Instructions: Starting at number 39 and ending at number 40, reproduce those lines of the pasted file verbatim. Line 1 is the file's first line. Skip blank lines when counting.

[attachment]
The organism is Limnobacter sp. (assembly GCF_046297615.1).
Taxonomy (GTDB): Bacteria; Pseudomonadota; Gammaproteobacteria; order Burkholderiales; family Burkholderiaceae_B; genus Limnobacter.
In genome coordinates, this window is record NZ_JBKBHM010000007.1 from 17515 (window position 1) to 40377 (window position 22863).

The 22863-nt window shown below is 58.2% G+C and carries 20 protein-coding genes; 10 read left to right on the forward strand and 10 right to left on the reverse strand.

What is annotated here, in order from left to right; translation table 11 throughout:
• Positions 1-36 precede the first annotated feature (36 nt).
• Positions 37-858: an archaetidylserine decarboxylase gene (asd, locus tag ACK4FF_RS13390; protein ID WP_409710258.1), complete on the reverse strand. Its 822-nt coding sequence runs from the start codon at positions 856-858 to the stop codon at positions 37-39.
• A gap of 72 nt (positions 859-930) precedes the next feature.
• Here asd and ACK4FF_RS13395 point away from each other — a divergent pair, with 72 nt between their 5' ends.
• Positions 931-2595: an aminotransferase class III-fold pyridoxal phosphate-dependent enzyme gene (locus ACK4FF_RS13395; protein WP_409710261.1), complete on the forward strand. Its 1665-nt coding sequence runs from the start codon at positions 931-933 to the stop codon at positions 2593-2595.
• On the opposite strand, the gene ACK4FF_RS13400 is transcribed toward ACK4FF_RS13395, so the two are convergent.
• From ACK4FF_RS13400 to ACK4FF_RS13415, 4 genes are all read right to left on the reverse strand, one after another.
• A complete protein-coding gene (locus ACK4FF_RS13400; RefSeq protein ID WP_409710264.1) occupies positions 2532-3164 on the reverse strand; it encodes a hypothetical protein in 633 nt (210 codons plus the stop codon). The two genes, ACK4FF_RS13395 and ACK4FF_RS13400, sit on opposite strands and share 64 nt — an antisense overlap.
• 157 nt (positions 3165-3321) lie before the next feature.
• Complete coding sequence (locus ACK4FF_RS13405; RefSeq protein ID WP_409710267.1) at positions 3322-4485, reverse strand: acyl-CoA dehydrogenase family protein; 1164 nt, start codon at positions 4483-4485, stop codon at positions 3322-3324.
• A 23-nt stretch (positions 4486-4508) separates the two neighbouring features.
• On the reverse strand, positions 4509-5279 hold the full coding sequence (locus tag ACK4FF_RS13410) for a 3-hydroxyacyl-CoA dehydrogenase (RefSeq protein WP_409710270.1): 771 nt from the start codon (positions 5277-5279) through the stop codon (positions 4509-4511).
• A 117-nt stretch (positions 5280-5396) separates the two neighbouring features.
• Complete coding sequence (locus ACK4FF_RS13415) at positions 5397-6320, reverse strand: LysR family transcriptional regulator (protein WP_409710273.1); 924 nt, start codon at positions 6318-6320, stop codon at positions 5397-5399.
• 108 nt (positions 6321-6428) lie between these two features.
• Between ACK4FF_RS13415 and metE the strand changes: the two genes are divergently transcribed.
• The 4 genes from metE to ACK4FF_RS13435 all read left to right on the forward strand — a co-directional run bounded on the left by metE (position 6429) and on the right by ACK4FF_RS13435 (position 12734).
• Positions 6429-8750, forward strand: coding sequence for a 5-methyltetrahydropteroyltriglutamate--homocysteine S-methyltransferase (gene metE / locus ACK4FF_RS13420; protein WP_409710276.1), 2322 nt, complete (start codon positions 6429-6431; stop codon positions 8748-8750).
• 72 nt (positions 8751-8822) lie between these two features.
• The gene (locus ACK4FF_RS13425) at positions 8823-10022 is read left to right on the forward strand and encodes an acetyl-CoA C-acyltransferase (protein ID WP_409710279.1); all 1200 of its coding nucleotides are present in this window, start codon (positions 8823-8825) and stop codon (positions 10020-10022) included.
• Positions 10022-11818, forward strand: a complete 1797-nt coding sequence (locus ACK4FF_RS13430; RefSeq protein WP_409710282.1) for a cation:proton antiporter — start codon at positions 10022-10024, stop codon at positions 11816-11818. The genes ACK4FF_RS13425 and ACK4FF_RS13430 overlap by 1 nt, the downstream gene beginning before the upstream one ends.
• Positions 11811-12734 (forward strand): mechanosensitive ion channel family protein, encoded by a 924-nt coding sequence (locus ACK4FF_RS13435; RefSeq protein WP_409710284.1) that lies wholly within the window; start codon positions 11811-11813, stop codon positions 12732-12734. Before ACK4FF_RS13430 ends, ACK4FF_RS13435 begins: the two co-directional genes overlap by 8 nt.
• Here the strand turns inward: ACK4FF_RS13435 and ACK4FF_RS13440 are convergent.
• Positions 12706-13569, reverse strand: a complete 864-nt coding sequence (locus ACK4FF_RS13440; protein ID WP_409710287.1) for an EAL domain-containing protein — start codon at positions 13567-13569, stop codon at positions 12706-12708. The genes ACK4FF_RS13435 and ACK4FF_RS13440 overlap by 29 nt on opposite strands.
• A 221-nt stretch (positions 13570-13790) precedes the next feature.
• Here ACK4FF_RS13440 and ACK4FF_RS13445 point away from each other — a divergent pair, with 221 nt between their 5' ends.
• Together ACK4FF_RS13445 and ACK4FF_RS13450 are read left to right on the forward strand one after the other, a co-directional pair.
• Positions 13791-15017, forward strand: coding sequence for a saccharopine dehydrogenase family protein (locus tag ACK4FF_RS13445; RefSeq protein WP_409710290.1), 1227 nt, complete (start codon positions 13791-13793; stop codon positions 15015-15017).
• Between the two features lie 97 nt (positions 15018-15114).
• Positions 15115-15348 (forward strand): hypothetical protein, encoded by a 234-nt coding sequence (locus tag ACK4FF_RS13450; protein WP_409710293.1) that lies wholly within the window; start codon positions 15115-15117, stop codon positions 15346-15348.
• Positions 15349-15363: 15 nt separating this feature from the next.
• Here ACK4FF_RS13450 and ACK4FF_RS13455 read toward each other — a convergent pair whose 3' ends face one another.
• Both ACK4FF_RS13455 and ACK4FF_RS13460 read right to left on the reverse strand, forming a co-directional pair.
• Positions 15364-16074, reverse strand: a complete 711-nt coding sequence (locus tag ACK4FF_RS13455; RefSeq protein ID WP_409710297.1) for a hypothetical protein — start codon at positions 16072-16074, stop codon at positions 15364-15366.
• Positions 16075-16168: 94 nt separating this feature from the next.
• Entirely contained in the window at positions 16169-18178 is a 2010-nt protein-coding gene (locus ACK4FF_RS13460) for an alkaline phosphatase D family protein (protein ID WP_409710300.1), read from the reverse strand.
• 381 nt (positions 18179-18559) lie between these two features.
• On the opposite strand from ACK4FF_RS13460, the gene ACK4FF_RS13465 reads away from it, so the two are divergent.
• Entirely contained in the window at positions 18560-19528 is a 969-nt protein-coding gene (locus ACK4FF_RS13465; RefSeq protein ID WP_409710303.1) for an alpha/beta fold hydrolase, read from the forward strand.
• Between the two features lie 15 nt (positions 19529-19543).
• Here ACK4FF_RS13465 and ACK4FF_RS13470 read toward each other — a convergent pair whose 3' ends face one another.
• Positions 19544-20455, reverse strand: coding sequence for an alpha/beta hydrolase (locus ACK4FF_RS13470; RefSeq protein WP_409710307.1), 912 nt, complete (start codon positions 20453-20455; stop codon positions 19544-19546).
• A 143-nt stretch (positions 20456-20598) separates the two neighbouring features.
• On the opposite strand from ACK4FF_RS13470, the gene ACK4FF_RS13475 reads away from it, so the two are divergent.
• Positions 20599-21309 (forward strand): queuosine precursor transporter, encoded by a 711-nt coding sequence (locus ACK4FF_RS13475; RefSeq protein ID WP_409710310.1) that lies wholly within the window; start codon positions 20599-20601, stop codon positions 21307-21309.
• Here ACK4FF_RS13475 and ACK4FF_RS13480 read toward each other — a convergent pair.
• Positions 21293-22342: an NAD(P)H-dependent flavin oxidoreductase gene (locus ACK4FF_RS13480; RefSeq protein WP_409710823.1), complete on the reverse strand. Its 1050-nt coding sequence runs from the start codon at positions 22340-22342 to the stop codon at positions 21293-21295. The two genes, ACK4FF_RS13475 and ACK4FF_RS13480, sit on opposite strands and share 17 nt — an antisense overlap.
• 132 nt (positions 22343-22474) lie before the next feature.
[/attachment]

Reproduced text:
• Positions 15364-16074, reverse strand: a complete 711-nt coding sequence (locus tag ACK4FF_RS13455; RefSeq protein ID WP_409710297.1) for a hypothetical protein — start codon at positions 16072-16074, stop codon at positions 15364-15366.
• Positions 16075-16168: 94 nt separating this feature from the next.